I also thought the photos were very professional. I’m impressed at the quality and composition. No doubt Africa will provide the most fertile photographic playground you can possibly imagine. Can’t want to read the next installment of your global mini series.

  3. Anne says:

    Ditto, Kathy. We had sponsored a little girl the same age as my daughter (4 at the time), to help her appreciate just how blessed we were/are. She was a bit young to truly understand. Now, I’m thinking we ought to find matches for both my daughter and my son ..and, jump-start our participation in angel tree, so we can drop off practical gifts to a family here in our neighborhood.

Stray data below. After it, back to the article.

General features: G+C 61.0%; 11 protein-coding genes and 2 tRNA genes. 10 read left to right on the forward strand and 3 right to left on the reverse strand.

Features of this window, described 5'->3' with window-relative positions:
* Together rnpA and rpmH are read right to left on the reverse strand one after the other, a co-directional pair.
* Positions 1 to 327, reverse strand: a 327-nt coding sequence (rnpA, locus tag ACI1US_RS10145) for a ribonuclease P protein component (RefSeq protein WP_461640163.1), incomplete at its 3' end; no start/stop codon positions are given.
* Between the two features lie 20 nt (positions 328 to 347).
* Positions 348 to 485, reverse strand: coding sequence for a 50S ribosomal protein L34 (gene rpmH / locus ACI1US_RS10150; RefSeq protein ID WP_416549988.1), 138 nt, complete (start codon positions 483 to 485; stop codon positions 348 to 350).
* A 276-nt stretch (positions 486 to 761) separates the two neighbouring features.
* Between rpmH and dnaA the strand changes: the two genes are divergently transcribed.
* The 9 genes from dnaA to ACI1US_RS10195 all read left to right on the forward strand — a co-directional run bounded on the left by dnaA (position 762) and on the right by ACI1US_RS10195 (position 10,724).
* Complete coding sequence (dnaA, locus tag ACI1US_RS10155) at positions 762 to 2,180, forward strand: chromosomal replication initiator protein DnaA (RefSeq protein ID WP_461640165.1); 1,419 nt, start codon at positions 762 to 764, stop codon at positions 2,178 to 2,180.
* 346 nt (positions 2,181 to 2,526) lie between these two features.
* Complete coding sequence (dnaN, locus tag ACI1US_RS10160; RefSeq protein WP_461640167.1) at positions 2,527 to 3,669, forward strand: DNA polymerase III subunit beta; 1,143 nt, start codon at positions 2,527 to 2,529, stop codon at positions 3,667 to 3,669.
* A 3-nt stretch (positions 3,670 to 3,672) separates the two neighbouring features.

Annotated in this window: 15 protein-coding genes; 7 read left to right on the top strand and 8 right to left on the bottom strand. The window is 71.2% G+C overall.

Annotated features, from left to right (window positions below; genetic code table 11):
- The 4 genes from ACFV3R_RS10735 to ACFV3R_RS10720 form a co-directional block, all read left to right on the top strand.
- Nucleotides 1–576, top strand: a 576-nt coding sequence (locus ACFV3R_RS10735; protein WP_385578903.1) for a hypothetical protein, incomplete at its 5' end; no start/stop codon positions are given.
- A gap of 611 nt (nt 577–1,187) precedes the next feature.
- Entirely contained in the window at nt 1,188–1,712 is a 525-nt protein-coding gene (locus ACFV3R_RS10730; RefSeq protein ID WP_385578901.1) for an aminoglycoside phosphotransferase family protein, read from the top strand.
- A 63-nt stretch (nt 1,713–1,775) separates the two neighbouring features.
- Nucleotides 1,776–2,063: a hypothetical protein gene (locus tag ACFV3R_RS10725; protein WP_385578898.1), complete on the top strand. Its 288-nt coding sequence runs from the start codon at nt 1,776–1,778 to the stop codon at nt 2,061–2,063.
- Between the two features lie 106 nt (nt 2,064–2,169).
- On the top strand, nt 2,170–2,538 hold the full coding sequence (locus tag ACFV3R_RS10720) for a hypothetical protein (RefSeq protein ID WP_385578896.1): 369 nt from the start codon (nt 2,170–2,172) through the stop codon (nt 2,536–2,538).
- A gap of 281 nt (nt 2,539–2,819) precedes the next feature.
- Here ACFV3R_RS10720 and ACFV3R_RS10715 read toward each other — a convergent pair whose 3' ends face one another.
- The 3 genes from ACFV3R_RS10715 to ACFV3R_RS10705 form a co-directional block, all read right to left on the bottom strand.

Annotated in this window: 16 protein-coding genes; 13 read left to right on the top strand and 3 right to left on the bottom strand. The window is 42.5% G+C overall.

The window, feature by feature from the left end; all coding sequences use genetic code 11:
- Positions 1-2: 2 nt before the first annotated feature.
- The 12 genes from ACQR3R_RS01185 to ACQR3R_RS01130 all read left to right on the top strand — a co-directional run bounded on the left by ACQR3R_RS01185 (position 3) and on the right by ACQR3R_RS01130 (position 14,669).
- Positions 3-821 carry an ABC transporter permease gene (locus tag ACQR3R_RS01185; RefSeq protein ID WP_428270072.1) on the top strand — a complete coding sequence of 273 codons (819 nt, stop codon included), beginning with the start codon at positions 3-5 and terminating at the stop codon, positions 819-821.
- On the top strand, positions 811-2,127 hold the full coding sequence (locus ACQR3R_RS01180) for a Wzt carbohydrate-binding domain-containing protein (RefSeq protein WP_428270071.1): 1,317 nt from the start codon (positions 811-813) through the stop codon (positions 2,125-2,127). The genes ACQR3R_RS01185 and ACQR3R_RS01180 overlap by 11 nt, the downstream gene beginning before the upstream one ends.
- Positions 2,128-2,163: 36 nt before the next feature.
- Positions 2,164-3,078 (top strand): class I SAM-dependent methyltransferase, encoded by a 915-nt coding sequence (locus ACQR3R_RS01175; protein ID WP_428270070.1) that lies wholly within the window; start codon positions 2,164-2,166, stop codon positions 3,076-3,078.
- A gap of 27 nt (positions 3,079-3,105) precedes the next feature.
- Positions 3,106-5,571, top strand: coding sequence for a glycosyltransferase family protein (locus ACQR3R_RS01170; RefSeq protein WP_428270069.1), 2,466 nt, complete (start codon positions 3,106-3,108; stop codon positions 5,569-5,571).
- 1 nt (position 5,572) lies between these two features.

Well, done -> a bit of inspiration to us all that will impact lives in many places. Thanks for sharing.
    ..oh, and I was one of those folks who needed help with the posting. No hard power-off to reset for the marketer!